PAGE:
The Mediterranean country has become the fifth Eurozone nation to hold out its hand for an international rescue. While the smallest of the bunch to seek relief, Cyprus highlights the European Union's increasingly stressed resources as it wrestles with weakening economic conditions.

    The aid request followed Fitch's downgrade Monday of the island's stressed banks to "junk" status. The credit cut means the country has lost it investment status with the trio of the largest and most influential rating agencies.

    Fitch said in a statement, "Cypriot banks will require substantial injections of capital in order to secure confidence in their financial viability."

    Cyprus, saddled with Greek private sector debt, could need as much as 10 billion euros ($12 billion) in bailout funds.

    "Classic contagion, "BBC's chief economics correspondent Hugh Pym said of Cyprus' troubles.

    To continue reading, please click here... Read More...
  • Spain Bailout Package of $77 Billion Will Not be Enough The Spain bailout package has a steep price, but still might not be enough to save the country's banking sector.

    Spanish economy minister Luis de Guindos formally asked Eurozone partners for up to 62 billion euros ($77.4 billion) to recapitalize his country's ailing domestic banks. The financial institutions are weighed down by bad loans to property and construction companies, and by an ongoing Eurozone debt crisis.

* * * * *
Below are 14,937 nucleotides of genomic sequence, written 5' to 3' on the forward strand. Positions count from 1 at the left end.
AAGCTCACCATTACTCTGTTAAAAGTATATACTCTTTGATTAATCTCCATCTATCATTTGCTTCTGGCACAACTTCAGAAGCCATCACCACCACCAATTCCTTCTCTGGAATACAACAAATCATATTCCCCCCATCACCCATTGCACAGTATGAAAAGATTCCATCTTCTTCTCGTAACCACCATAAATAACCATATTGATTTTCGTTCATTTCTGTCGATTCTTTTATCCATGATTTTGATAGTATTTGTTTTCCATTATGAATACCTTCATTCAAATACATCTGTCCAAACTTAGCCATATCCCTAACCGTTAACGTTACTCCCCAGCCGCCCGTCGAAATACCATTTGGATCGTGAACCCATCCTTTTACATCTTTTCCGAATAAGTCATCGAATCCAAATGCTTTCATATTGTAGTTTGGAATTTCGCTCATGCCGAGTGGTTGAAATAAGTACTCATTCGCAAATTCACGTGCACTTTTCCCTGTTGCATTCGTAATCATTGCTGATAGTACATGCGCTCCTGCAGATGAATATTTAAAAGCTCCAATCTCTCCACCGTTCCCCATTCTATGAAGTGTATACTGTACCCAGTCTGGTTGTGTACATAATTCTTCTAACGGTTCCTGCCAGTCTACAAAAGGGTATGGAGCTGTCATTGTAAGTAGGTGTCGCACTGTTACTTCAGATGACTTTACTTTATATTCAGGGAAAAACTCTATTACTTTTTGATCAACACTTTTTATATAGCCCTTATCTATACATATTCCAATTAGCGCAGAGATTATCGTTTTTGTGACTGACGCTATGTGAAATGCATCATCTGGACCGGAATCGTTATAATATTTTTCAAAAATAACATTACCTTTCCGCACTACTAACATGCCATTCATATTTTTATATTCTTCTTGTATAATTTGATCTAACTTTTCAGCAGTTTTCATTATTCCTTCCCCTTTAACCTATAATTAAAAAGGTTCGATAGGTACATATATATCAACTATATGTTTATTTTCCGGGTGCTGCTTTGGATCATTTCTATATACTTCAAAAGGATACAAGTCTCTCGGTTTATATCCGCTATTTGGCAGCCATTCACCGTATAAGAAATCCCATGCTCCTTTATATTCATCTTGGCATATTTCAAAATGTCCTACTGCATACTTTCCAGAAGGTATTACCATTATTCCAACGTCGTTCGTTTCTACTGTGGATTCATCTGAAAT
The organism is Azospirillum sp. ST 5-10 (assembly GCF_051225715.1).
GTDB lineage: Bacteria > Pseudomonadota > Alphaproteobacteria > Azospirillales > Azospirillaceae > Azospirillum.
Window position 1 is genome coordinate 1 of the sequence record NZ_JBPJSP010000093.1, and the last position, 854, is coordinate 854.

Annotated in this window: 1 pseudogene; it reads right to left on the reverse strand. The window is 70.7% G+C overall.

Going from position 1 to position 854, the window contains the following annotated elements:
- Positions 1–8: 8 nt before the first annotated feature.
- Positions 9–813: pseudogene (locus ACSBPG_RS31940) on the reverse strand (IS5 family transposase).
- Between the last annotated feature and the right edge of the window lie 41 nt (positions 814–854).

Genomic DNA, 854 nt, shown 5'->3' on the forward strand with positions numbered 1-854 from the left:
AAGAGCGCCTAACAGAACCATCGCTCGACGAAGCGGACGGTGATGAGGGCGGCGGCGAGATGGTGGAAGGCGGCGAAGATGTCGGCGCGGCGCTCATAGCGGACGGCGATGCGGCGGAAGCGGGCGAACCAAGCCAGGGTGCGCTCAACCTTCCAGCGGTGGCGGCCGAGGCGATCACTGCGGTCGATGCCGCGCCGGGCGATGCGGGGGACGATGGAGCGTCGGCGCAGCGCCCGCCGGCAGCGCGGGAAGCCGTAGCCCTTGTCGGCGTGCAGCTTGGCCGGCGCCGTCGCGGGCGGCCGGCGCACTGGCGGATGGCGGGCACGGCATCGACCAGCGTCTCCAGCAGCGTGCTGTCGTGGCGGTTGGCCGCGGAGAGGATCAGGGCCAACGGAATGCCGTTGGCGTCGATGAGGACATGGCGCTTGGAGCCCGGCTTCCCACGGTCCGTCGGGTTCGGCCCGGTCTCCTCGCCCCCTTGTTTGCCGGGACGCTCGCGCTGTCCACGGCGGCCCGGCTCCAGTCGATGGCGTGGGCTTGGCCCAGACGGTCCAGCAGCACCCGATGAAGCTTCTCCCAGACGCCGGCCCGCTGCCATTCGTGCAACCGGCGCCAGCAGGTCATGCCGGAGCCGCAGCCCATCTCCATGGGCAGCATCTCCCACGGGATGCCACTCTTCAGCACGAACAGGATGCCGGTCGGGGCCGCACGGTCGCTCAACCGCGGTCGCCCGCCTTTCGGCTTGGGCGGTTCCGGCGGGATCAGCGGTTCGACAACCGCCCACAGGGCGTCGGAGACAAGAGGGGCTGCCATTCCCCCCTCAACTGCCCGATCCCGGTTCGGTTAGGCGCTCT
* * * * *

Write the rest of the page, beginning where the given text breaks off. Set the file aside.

In a letter to the Luxembourg Prime Minister Jean Claude Juncker, who serves as head of the 17-nation Eurozone finance ministers, Guindos explained he wanted to settle on details and conditions of the loan before the next euro group meeting on July 9.

    Juncker acknowledged receipt of the letter and said that the ministers expect to give a go-ahead to the European Commission, the European Central Bank and the European Banking Authority to negotiate terms of the bailout.

    The request was anticipated after the results of two independent audits were released last week. Financial consultants Oliver Wyman and Roland Berger made the first step in a two-part audit of the Spanish banking system.

    Wyman found that worst-case scenario, Spain's banking sector would need a bailout package of between 51 billion euros ($63.6 billion) and 62 billion euros ($77.4 billion). Berger estimated on the lower end with 51.8 billion euros ($64.6 billion).

    The formal request for a Spain bailout has made investors more nervous, and is driving the bond yields higher, making it increasingly likely Spain will need more money to try and resolve its debt crisis.

    To continue reading, please click here...